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Notes from the Campaign Trail

and New Possibilities for the Recording Industry

The following is from a speech I gave at the Musicians for Change Rally 11/17, edited into an article, that I wanted to share with the Local 802 community: 


My name is Pete Donovan and I am running for a seat on the Executive Board at Local 802. I am also very proud to be running with Adam Krauthamer, Karen Fisher and this incredible group of candidates on the Musicians for Change slate.


Our slate represents four generations of experience in the New York City Music industry and all of the knowledge, relationships and courage that come along with all those years of work in the field and service to the union. I have every confidence in every single one of the MFC candidates to represent you the way you deserve to be represented in negotiations and whatever challenges we face in the coming years. 


Our union can, and should, be guided and transformed by the membership from the ground up. That starts with all of us, the membership, and our engagement. Please vote on December 4, join committees, go to membership meetings and stay aware of what is going on there. That awareness is what I what to speak about first.


In the past two and a half months since we announced our campaign, we’ve had dozens of events and informal meetings with musicians all over the city from multiple sectors of the music industry. It is startling to find out that many members don’t know what is available to them at the union. They don’t know what an LS-1 is, or what Legit 802 is or that there is a Single Song contract for home studio recording. These are great tools not only for veterans of the union but a great entry point for younger musicians and music entrepreneurs who want to have union protections for their work and start paying their way toward gaining benefits.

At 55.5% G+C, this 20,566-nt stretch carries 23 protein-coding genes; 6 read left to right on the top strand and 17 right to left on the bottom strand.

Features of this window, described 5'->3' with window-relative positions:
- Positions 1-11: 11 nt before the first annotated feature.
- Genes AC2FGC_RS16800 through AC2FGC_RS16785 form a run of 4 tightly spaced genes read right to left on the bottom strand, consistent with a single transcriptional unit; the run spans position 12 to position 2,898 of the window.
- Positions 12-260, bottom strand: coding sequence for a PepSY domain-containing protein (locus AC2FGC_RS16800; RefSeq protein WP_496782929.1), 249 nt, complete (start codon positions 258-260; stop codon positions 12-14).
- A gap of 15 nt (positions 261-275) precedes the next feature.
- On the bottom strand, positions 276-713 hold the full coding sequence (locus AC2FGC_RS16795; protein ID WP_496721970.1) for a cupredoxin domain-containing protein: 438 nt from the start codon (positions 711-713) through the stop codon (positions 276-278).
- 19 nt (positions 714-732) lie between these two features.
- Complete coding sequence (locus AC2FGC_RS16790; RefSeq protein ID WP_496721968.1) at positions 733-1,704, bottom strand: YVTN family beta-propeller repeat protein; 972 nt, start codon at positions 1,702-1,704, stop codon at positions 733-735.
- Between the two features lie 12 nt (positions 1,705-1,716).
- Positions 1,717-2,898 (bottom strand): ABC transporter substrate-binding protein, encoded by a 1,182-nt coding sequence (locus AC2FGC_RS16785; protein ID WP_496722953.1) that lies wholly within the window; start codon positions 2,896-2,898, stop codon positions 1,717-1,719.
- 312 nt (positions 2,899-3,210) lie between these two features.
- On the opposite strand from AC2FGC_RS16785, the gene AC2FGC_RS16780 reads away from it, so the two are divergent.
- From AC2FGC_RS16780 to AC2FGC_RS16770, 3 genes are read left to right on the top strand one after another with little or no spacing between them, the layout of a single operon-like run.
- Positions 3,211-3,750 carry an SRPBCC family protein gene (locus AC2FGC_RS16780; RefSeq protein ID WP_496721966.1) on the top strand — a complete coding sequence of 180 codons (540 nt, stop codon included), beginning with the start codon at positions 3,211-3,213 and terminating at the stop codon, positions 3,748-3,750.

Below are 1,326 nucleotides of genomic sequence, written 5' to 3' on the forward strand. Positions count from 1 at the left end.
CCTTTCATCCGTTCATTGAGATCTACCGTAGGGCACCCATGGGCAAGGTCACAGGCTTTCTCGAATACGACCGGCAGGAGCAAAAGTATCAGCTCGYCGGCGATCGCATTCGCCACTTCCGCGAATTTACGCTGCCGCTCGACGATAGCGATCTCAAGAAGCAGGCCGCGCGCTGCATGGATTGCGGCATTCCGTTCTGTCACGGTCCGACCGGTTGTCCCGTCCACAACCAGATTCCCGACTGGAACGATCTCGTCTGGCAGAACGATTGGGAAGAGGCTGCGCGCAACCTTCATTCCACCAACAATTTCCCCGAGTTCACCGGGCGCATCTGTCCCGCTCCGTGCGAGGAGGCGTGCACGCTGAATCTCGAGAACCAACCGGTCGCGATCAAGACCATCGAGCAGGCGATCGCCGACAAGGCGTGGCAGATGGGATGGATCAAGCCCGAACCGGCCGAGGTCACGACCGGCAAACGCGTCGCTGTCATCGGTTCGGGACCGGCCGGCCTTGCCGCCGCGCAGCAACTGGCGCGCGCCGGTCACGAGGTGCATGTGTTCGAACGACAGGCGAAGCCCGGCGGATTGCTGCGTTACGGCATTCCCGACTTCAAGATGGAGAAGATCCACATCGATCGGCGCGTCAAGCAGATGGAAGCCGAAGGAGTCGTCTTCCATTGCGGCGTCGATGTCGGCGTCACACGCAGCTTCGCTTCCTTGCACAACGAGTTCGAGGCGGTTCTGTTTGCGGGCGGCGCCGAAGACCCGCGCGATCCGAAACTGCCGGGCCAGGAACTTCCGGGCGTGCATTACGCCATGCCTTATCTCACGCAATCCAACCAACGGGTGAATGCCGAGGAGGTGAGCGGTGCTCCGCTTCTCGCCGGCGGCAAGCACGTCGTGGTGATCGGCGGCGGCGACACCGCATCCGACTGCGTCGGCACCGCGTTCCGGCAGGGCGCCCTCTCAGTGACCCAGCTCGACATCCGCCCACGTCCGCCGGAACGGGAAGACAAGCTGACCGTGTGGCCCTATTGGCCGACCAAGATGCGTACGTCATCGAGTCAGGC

Beyond awareness, we must make these tools work better for us. Many musicians have come to me with their stories about going to the union with their projects, but bottlenecks, incorrect information, antiquated technology or just a general lack of good customer service caused delays in project completion or in most cases, people just threw their hands up in frustration and did their sessions without a union contract. With every story I heard that ended that way I felt the disappointment of the member but also realized with every time something like this happens, the union gets weaker. There’s money left on the table that doesn’t go into pension and health and another musician walks away from the union wondering why they need to be a member at all. The real irony is that in doing business this way the union becomes an obstacle in and of itself to getting work under contract. None of these problems are insurmountable at all and we can do much better. By streamlining the workflow and utilizing better technology we can change the experience of frustration into the opposite where members feel they have every reason to go union with their projects and wouldn’t think to do otherwise.